The following is one of the short stories from B.J. Novak’s book One More Thing.
The couple retired to a villa in Rieti, Italy, that they had learned about from an in-flight magazine feature on affordable retirement destinations. It was about fifty minutes outside of Rome by car, and the husband often went into Rome for errands.
“This car charger isn’t working for some reason. I’m going to head into Rome and get a new one.”
“Don’t they have them in the gas station in town? I’m sure I’ve seen them there.”
“Maybe, but better selection in Rome, probably. Better prices in Rome, too. They’re always going to charge you more at a gas station in a small town. It’s a convenience fee that you’re paying in those places. It’s fine, I was going to be heading that way anyway–I’ve been meaning to swing by Rome to get some garden shears, too. Anything else? I can call you and check when I get to Rome.”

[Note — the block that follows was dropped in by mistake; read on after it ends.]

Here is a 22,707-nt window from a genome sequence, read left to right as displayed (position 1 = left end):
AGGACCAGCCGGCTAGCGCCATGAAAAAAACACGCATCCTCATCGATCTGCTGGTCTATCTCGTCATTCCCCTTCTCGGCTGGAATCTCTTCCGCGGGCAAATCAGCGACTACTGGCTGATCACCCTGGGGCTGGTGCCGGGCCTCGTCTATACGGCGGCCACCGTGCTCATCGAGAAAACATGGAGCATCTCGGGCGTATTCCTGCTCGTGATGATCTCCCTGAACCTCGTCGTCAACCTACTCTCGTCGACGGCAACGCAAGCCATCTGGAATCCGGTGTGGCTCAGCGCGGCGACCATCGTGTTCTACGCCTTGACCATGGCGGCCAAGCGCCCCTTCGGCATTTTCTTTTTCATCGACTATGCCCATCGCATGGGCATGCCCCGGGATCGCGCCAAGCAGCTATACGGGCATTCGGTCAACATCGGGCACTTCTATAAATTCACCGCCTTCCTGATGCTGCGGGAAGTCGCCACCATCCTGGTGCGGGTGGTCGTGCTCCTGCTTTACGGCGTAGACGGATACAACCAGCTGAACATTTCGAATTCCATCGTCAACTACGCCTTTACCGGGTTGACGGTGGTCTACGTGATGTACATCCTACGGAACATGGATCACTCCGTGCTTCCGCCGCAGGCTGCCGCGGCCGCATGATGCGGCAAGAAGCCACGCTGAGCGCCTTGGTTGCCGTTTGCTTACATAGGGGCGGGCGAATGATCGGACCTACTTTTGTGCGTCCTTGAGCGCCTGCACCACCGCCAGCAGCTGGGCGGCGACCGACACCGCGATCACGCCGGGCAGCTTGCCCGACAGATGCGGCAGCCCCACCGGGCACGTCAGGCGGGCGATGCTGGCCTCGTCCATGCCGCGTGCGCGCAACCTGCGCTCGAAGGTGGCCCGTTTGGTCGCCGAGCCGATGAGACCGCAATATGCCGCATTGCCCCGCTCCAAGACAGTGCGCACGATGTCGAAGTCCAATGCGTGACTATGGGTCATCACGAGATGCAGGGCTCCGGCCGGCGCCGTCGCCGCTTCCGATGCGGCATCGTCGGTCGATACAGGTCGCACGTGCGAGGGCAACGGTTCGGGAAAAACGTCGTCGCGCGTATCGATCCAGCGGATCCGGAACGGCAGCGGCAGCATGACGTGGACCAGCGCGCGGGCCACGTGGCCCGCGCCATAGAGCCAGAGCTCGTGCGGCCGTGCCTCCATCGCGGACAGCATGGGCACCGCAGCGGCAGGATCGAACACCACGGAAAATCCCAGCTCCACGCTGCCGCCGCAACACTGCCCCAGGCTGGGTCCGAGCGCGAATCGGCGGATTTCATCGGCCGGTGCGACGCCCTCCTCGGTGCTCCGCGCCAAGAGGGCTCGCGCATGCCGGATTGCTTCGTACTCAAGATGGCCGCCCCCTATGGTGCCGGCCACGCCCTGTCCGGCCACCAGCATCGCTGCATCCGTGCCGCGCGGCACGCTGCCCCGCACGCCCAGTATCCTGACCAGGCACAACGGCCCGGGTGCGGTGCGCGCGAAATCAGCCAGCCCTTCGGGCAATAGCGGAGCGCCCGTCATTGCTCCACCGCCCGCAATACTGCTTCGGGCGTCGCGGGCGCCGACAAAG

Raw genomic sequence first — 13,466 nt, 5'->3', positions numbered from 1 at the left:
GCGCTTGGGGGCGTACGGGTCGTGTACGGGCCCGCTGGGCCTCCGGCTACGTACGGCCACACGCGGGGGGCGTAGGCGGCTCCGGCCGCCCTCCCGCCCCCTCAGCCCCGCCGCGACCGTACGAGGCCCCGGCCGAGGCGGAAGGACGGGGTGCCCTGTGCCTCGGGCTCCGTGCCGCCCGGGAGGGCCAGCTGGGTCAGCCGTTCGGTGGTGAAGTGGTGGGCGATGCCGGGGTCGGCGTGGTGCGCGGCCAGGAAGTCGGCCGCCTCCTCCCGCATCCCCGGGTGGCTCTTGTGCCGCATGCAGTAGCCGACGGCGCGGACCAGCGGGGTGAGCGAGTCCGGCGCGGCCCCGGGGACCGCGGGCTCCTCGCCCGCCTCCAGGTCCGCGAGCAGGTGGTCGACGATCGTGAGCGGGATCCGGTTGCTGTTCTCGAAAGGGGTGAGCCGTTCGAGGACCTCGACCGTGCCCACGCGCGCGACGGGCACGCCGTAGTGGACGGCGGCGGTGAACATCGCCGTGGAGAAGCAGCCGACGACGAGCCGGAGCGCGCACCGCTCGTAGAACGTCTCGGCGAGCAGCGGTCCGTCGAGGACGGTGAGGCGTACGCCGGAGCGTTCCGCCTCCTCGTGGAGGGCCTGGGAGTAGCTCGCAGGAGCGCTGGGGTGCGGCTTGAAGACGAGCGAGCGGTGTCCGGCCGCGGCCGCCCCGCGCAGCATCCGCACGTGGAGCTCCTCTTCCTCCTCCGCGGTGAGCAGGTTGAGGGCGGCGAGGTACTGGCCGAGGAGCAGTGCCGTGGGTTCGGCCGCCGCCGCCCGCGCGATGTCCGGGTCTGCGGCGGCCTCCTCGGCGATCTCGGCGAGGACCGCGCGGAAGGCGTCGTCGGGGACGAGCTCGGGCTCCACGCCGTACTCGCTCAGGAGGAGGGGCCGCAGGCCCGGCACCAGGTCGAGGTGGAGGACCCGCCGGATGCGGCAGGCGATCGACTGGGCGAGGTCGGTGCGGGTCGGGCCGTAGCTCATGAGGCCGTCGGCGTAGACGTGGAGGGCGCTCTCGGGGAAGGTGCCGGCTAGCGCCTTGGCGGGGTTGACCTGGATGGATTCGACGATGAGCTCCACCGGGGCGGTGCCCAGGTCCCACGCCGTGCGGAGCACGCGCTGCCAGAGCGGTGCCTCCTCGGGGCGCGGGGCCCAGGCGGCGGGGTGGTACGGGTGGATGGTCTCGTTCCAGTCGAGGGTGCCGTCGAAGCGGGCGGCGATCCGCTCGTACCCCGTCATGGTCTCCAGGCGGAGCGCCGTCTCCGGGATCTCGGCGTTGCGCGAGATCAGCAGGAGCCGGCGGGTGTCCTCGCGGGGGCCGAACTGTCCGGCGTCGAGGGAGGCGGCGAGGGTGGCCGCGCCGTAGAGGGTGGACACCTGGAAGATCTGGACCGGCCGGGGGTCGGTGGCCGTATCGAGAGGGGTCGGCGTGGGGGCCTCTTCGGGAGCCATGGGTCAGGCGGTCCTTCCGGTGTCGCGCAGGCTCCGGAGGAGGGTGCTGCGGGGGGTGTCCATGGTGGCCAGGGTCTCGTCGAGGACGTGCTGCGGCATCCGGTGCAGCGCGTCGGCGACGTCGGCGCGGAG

He loved saying “Rome” like that. “Head into Rome,” “swing by Rome.” It was just the nearest place to them. How cool was that! Rome, the city of legends, of conquerors, of history, of myth–this was where he bought batteries! The place that people saved up to visit their whole lives: for him, this really was simply the place where he might fill up on gas one day and where the next day he’d have to know the right shop to pick up flowers for his wife to thank her for making dinner–with ingredients he had also picked up in Rome. Rome! That’s all Rome was to him! Nothing special at all!
“I should be home by five, or six at the latest. It’s Tuesday, so you never know about that rush hour traffic, coming out of Rome.”
“Okay. That’s fine. See you then.”
“See you then!”
And he headed into Rome.
Tokyo. Nagoya. Kyoto. Maybe. But that’s what I thought about as I read this story. Three years from this very day, I will be living in Japan. For now, who knows what city or prefecture, but I will be in Japan. “Picking something up” in Japan. “Getting groceries” in Japan. “Going for a run” in Japan. I won’t take it for granted, but I certainly will take advantage of it.